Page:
Author: Forrester, Amber
Date published: January 1, 2012
Compilation Zine, Toronto Zine Library,
292 Brunswick Avenue,
Toronto ON, M5S 2M7
The first thing that 1 noticed when picking up this zine, created by the volunteers at the Toronto Zine Library, is its size: full-page with cardstock covers, then bound with staples and thick tape. I think that the zine could benefit from a more compact half-size or even halflegal format; 1 don't know many people who enjoy the feel of a full-size zine in their hands, not to mention the added difficulty one would have shoving it into a bag for reading in transit.
Another thing the zine could benefit from is giving the writing a little more direction. The piece by "Patrick" on accountability within the "zine community" is particularly lackluster. He starts the piece by writing about the ongoing accountability issues surrounding Microcosm Publishing and their choice to continue to keep someone with an admitted history of emotional abuse in the collective, in a frankly lazy manner. His article mostly rehashes a thread from zinester message board We Make Zines (WMZ) and does not include a link to this thread. Then he moves on to a discussion of UK academic Teal Triggs' coffee table book Fanzines (a book that includes reprints of artwork from numerous zines, many of which were used without permission from the original authors). Again, he tells the story by rehashing a thread from WMZ, pronouncing which opinions he considers valid (not those of the creators whose works were published in the book, apparently), then summing it up by essentially saying: 1 think the book is pretty, therefore everything is okay. It was a difficult article to trudge through, and probably entirely nonsensical and uninformative to anyone who wasn't already aware of the controversy surrounding both of these issues. Toward the end the author himself admits that he'd made an unsuccessful attempt to tie the two issues together. While 1 believe that it is extremely important to talk about accountability within the zine scene, 1 hope that we can do it on a level that is both informative and productive, and this piece certainly misses the mark.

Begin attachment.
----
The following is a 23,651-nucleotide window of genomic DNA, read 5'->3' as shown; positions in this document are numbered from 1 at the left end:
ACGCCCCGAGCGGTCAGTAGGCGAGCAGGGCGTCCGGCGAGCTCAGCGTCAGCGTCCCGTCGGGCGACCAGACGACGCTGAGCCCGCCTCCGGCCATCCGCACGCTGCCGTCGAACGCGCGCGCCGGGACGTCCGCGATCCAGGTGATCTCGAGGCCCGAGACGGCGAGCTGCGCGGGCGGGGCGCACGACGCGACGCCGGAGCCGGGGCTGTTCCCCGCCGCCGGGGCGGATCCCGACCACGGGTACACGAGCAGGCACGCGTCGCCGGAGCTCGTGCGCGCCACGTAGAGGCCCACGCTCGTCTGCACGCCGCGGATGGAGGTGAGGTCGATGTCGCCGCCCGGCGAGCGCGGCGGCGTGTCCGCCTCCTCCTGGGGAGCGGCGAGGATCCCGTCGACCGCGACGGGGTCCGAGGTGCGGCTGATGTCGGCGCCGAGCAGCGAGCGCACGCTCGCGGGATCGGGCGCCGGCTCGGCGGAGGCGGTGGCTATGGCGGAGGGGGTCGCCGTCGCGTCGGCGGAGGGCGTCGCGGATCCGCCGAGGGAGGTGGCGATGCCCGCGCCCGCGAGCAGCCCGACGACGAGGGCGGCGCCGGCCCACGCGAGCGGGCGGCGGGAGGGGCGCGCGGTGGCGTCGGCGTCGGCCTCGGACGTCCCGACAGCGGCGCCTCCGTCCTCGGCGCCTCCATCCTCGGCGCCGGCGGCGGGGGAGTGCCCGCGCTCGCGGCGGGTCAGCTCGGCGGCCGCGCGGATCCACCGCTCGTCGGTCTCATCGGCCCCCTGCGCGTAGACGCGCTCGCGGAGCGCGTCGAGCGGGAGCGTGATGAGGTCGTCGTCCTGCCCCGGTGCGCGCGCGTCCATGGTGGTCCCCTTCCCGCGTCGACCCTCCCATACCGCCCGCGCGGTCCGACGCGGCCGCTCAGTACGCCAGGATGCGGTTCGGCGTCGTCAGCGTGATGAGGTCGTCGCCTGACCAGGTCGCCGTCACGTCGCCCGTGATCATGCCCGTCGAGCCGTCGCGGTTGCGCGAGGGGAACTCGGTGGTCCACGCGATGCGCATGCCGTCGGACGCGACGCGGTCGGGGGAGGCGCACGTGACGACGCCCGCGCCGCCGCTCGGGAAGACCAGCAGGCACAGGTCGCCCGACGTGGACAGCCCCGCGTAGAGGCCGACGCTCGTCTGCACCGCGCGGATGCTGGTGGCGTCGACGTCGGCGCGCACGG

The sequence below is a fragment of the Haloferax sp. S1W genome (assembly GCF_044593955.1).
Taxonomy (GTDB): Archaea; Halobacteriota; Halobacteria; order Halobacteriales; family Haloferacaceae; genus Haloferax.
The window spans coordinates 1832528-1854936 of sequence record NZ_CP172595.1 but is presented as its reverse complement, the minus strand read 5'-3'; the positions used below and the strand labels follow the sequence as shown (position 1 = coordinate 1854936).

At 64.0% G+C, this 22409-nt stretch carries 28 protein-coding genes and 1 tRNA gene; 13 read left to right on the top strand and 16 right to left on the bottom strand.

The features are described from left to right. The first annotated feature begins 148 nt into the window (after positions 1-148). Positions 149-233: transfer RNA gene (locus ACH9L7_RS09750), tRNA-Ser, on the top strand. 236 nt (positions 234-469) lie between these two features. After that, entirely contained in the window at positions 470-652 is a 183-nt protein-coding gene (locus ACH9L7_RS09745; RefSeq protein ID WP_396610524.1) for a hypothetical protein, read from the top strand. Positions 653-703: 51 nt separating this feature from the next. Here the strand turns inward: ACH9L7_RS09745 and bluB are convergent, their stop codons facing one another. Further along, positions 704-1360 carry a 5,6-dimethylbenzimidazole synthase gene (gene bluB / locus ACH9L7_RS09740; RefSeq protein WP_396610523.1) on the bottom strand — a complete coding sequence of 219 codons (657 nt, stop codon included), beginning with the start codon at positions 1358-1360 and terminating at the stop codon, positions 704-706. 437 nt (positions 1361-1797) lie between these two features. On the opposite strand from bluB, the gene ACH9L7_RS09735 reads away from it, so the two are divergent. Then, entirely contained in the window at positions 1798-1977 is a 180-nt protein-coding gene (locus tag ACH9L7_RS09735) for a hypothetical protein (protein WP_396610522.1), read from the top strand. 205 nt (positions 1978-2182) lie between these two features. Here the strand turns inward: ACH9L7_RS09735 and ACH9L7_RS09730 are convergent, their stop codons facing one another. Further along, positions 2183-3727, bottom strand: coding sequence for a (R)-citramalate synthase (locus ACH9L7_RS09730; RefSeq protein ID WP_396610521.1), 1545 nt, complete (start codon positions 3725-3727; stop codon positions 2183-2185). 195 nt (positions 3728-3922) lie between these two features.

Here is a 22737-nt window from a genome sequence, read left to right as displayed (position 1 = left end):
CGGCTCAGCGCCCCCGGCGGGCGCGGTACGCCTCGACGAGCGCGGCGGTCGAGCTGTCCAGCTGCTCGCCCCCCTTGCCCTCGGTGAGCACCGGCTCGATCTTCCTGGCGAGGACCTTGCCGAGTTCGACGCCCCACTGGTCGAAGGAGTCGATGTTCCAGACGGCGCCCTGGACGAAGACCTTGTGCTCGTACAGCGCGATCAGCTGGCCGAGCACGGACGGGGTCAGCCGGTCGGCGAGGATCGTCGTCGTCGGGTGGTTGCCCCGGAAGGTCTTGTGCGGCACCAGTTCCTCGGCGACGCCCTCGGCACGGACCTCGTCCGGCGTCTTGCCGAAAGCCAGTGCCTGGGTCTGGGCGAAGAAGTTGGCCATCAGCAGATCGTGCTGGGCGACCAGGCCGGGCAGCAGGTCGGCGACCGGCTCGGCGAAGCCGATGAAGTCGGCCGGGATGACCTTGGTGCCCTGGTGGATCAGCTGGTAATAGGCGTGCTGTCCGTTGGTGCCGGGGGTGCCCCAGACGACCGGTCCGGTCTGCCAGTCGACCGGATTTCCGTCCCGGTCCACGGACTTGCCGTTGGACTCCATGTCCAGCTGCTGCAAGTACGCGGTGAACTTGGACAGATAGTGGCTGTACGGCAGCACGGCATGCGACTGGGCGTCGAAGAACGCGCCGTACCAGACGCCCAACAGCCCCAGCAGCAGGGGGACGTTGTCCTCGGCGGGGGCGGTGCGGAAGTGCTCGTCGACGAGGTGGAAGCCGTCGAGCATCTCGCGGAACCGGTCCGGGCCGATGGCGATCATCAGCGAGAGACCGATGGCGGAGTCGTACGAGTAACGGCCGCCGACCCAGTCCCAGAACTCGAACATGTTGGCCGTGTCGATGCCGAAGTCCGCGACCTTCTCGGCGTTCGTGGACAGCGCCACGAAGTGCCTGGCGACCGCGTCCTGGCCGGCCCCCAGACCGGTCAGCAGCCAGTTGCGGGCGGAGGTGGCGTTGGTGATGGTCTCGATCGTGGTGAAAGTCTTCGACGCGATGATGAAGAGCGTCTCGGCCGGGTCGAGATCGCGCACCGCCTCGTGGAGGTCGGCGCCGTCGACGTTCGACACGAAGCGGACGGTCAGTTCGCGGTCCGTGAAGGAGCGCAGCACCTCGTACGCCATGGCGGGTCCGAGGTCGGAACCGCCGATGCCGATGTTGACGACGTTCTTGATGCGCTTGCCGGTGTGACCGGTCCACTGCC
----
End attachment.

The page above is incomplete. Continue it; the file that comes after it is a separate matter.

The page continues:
Volunteers also write about their frustration with the current situation at the Toronto Zine Library, which they feel is underused and underappreciated. In an attempt to gather knowledge and promote similar spaces in other locations, interviews are conducted with Sarah Evans of the Anchor Archive in Halifax, Nova Scotia, and Erin of the Arrow Archive, which recently moved from Hamilton to Guelph, Ontario. Other highlights include original artwork by zine library members, as well as a piece by Rachel Chepesiuk on the relationship between zines and punk culture. I'd like to see what volunteers come up with for future issues. (Amber Forrester)